I was as intrigued by what Gary Marcus didn't say in his Research Vision article1 as by what he did say. Specifically, how might his arguments be modified if non-human primate communication is largely nonverbal?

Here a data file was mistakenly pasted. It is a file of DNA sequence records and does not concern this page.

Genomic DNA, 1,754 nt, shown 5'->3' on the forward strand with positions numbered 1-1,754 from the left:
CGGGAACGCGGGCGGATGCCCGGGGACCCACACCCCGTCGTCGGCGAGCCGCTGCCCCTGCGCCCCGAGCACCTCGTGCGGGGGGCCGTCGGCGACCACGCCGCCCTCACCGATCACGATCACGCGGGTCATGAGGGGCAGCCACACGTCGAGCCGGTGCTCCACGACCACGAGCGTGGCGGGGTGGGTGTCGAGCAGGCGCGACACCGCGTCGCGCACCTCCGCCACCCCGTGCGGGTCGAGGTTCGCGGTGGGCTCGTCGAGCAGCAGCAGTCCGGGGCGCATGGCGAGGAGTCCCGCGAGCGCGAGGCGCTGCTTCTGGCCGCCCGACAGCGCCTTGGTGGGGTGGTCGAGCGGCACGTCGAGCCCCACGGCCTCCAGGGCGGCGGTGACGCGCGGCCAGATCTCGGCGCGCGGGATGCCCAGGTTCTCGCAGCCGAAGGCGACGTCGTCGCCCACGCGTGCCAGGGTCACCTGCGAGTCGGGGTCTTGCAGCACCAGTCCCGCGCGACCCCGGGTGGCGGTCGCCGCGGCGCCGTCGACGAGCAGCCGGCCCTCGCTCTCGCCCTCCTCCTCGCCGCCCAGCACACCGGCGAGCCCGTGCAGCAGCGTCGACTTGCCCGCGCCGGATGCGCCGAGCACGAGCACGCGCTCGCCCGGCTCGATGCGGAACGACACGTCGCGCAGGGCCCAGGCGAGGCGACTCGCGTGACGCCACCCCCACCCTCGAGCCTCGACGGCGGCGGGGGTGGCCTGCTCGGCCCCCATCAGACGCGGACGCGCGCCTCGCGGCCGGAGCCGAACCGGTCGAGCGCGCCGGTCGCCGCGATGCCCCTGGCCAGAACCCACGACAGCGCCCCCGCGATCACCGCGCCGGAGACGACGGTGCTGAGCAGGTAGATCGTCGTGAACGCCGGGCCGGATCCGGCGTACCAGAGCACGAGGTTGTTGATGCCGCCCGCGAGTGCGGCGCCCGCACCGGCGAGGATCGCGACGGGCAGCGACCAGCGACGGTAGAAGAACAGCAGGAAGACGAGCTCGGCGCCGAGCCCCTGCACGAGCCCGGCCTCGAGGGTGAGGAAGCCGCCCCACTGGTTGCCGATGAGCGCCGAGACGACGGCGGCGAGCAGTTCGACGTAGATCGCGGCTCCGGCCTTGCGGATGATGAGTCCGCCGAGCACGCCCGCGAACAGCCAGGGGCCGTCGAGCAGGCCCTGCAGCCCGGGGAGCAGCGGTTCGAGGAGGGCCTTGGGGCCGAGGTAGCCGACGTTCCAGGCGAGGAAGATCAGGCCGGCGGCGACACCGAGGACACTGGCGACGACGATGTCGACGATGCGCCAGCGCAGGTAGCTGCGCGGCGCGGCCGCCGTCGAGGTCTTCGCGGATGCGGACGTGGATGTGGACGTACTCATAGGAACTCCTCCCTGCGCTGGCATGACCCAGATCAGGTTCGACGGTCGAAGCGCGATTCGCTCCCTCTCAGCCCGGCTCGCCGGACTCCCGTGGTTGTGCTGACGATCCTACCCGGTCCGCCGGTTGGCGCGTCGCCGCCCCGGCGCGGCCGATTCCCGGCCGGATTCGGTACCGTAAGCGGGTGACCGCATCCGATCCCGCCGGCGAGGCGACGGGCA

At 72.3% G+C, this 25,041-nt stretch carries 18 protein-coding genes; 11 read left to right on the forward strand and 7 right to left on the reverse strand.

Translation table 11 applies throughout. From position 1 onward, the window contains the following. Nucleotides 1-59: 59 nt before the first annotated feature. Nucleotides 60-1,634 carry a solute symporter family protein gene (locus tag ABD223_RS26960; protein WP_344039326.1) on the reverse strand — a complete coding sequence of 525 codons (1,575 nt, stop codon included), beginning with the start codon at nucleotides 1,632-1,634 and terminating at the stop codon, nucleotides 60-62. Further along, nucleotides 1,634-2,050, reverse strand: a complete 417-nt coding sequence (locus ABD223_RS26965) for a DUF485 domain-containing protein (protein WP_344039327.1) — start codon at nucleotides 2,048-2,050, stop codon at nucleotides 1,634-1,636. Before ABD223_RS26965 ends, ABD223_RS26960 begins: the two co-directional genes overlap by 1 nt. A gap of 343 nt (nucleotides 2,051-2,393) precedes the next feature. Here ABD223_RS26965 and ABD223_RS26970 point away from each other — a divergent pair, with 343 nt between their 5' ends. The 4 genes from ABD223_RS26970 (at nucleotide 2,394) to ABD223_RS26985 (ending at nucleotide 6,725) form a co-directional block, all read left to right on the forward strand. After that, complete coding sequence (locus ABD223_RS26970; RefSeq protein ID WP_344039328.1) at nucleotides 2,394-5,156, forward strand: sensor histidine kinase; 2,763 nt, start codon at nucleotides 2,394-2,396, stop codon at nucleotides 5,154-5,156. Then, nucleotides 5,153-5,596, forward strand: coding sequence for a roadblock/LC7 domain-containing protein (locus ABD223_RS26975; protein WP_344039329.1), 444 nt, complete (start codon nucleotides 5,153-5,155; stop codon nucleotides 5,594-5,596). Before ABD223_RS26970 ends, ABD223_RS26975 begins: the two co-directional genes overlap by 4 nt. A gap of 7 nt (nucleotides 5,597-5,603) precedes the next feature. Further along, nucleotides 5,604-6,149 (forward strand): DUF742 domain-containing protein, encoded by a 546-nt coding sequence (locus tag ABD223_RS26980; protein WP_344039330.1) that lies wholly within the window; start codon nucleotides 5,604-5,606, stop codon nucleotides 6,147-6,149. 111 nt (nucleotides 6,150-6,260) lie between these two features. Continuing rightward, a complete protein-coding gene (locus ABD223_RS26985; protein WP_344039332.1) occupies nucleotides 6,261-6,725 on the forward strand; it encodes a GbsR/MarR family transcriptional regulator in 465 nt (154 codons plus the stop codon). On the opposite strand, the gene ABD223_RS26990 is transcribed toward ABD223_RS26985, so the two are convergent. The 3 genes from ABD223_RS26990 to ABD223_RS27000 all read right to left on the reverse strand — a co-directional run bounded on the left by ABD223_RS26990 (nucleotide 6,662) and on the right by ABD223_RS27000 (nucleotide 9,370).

Roger Fouts of the Chimpanzee and Human Communication Institute, Central Washington University, told me of an instance in which video data capture revealed two adolescent chimpanzees signaling and accepting an invitation to play with a half-second rise of both eyebrows (private communication, 2001). In Homo sapiens one thinks of facial expressions, or even the evocative power of the raised middle finger – what a friend's 5-year-old son calls 'le mauvais doit.' Has it been considered that the genes governing nonlinguistic communication may still be largely or completely identical among bonobos, chimpanzees, and us? Perhaps the spoken word represents only a small fraction of the linguistic common ground we share with the pongids?


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